On day four, the Oasis, our little restaurant-that-could, started serving full breakfasts on generator power and boiling enough water to the required 200 degrees to offer coffee.

A luxury condo community on our Fort Myers street is left dank and bare after Hurricane Ian. (Patricia Borns photo)

Martin repaired the plumbing. Our tenant who escaped the storm to Orlando used his Internet connection to find us an electrician. A passing church woman gave us a paper plate of wilted spaghetti. A Red Cross worker dropped canned water at our door.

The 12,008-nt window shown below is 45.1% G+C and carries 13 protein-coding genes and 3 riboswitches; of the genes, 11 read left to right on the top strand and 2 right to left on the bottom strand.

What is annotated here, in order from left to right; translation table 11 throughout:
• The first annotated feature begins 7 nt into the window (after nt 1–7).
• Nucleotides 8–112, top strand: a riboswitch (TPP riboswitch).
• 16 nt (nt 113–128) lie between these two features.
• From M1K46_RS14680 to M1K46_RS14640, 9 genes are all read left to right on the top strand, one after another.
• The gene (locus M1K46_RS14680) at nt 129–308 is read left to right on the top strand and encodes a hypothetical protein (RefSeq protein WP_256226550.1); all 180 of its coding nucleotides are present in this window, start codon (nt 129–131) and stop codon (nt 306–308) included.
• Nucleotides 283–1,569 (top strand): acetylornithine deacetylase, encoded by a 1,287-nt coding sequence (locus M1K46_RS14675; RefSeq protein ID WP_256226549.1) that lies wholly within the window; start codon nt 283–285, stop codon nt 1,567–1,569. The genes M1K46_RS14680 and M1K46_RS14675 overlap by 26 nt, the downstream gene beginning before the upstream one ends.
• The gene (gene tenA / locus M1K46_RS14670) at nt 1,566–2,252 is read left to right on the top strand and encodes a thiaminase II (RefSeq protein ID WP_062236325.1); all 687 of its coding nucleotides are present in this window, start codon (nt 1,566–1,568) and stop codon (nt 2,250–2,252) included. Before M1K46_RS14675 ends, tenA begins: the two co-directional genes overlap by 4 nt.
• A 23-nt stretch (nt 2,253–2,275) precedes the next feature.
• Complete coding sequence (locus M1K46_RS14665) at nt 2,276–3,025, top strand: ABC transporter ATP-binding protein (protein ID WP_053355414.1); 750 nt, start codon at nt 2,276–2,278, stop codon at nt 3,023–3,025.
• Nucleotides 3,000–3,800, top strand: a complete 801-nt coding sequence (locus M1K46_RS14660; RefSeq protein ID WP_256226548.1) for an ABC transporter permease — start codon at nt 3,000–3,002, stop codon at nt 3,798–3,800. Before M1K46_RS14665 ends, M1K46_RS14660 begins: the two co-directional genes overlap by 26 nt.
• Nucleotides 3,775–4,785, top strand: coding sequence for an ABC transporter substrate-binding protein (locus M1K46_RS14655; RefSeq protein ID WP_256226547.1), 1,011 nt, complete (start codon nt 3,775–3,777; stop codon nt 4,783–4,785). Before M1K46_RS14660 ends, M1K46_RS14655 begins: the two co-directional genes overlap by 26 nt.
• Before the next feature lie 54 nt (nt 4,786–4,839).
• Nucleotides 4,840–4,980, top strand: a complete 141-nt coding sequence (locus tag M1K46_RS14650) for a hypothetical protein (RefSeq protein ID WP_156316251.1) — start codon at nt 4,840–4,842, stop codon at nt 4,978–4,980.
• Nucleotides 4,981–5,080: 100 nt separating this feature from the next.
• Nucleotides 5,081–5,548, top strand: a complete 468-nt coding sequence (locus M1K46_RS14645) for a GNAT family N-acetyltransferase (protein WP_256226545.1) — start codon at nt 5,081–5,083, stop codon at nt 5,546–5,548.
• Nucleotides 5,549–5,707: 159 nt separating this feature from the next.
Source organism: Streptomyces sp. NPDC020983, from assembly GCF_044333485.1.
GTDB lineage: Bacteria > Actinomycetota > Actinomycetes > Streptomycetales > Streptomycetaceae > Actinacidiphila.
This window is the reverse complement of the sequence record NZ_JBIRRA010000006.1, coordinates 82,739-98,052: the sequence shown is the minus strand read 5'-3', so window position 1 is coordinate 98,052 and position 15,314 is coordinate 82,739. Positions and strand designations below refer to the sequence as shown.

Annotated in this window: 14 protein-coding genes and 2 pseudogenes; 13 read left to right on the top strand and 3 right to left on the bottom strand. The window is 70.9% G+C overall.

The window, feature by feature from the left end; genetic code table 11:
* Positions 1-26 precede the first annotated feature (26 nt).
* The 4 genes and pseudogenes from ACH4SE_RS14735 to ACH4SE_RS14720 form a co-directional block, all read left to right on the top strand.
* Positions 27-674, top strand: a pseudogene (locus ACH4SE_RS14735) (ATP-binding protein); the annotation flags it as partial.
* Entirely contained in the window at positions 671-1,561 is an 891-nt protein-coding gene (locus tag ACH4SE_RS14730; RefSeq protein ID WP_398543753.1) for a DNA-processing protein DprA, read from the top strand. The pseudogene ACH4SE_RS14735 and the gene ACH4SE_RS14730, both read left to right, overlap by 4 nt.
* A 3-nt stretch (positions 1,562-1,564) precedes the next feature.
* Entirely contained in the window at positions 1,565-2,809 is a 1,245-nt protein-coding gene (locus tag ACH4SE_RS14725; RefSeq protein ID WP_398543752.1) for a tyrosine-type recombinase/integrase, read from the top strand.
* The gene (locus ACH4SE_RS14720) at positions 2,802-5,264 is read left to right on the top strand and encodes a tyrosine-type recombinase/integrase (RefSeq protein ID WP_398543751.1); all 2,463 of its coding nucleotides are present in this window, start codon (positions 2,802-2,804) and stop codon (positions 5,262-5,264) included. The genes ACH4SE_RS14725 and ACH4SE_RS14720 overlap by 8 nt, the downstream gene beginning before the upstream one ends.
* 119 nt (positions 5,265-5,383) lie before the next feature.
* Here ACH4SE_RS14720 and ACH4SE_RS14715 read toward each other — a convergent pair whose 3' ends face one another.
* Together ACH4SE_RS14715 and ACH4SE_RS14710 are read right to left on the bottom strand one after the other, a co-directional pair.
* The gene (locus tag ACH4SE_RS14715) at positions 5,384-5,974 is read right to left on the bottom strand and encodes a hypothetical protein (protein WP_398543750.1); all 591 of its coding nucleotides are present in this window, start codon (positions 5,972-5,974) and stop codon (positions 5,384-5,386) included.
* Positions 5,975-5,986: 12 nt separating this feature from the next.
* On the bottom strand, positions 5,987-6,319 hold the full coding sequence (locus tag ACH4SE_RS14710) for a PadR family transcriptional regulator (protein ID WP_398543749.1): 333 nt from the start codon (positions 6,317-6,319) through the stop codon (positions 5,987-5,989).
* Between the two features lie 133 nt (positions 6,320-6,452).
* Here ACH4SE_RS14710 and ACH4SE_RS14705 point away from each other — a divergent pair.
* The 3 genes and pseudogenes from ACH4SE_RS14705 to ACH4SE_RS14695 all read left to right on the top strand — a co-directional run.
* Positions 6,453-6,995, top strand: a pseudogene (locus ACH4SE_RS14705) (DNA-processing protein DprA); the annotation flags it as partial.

The owner of a crumbling body shop hoisted a sign overhead, “Be kind.”

Sometimes a crushing moment

Two men in Lee County killed themselves after seeing the damage from this storm. Our friends are capable and strong, but they, and we, wobble between high energy and despair.

“I’m disappointed with the direction our lives have taken,” Martin spoke from an abyss of self-pity on surveying the wreckage of his garden, a paradisal half-acre where we were married beneath the flowering potato trees. In my sadness, taking his comment for blame, I spent the night plotting my escape to Provence or St. Croix.

Linda and Dan went to bed for the afternoon after seeing his roofless office. Teri took to the comforts of electricity and clean water in Fort Lauderdale for a week, and our beloved next-door neighbors, the Daniels, collapsed on their porch; he sleeping off a night of partying; she with a Category 5 hangover.